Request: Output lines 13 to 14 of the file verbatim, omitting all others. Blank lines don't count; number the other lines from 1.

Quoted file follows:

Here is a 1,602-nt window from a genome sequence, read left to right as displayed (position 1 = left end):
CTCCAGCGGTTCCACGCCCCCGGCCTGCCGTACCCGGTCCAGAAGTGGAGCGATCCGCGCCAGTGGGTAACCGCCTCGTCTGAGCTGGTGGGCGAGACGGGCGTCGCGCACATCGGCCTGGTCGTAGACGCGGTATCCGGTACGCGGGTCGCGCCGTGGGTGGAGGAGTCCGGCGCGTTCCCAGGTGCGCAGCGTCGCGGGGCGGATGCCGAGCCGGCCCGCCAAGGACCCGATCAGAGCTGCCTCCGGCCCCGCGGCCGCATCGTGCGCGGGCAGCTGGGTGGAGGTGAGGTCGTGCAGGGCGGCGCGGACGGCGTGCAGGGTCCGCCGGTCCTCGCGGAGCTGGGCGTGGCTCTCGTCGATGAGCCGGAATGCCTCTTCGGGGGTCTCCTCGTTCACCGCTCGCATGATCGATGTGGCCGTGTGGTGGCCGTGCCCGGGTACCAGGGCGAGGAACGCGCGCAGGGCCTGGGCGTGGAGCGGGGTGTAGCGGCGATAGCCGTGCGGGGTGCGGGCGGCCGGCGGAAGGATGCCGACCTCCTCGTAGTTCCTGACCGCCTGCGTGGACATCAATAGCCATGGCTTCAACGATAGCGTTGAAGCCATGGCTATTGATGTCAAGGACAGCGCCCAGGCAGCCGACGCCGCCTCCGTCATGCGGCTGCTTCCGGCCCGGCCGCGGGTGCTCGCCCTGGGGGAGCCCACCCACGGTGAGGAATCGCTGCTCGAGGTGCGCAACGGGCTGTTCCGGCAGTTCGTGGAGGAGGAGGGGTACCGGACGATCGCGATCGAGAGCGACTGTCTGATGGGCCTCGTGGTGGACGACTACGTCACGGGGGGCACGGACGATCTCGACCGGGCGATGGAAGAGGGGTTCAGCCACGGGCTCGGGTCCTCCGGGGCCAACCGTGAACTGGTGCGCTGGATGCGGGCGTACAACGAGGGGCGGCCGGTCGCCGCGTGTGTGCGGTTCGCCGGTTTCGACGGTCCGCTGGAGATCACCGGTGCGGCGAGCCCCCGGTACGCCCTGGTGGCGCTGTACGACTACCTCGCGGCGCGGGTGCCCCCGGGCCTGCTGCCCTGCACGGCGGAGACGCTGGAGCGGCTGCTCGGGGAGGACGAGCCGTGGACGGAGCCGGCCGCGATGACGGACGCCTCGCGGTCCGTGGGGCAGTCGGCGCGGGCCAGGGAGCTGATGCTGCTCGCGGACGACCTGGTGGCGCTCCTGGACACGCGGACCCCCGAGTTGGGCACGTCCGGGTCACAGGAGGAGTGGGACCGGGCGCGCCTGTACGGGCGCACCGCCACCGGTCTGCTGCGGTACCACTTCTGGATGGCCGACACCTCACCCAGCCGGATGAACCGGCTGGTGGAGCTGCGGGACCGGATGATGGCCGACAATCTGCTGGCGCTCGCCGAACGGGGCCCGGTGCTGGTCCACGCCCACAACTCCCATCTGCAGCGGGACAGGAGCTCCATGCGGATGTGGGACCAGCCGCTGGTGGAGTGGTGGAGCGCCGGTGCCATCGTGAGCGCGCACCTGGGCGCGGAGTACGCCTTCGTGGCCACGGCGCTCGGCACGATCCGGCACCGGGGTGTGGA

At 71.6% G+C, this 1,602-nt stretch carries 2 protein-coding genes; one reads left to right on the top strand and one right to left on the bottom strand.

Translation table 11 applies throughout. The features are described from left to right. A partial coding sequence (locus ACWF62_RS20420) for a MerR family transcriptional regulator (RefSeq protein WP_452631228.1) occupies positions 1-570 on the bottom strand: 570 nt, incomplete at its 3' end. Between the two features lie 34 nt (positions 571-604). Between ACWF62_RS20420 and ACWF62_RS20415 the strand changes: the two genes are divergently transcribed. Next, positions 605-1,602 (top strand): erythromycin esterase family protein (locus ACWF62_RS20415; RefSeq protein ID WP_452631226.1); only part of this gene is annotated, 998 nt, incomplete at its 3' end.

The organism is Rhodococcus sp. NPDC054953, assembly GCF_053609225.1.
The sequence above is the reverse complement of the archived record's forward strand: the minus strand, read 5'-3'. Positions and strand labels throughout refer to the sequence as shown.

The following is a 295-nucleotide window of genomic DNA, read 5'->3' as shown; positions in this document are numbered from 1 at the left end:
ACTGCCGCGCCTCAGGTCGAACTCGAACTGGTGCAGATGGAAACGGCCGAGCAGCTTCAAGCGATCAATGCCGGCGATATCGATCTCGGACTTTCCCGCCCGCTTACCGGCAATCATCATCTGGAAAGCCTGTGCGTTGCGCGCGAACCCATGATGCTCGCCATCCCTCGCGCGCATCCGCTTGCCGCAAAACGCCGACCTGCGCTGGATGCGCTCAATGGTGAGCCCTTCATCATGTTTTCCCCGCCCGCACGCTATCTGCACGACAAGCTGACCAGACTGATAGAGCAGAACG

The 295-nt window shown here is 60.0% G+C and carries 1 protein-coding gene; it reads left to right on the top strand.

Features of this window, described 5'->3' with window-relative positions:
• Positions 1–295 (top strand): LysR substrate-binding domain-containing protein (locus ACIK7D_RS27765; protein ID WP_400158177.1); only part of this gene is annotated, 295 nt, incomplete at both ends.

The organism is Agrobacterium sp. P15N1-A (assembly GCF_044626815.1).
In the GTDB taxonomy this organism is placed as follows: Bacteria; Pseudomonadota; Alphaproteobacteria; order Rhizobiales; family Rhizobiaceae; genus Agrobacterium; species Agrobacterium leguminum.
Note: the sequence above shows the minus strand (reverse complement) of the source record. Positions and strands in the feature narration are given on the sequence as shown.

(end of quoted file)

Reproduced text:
In the GTDB taxonomy this organism is placed as follows: Bacteria; Pseudomonadota; Alphaproteobacteria; order Rhizobiales; family Rhizobiaceae; genus Agrobacterium; species Agrobacterium leguminum.
Note: the sequence above shows the minus strand (reverse complement) of the source record. Positions and strands in the feature narration are given on the sequence as shown.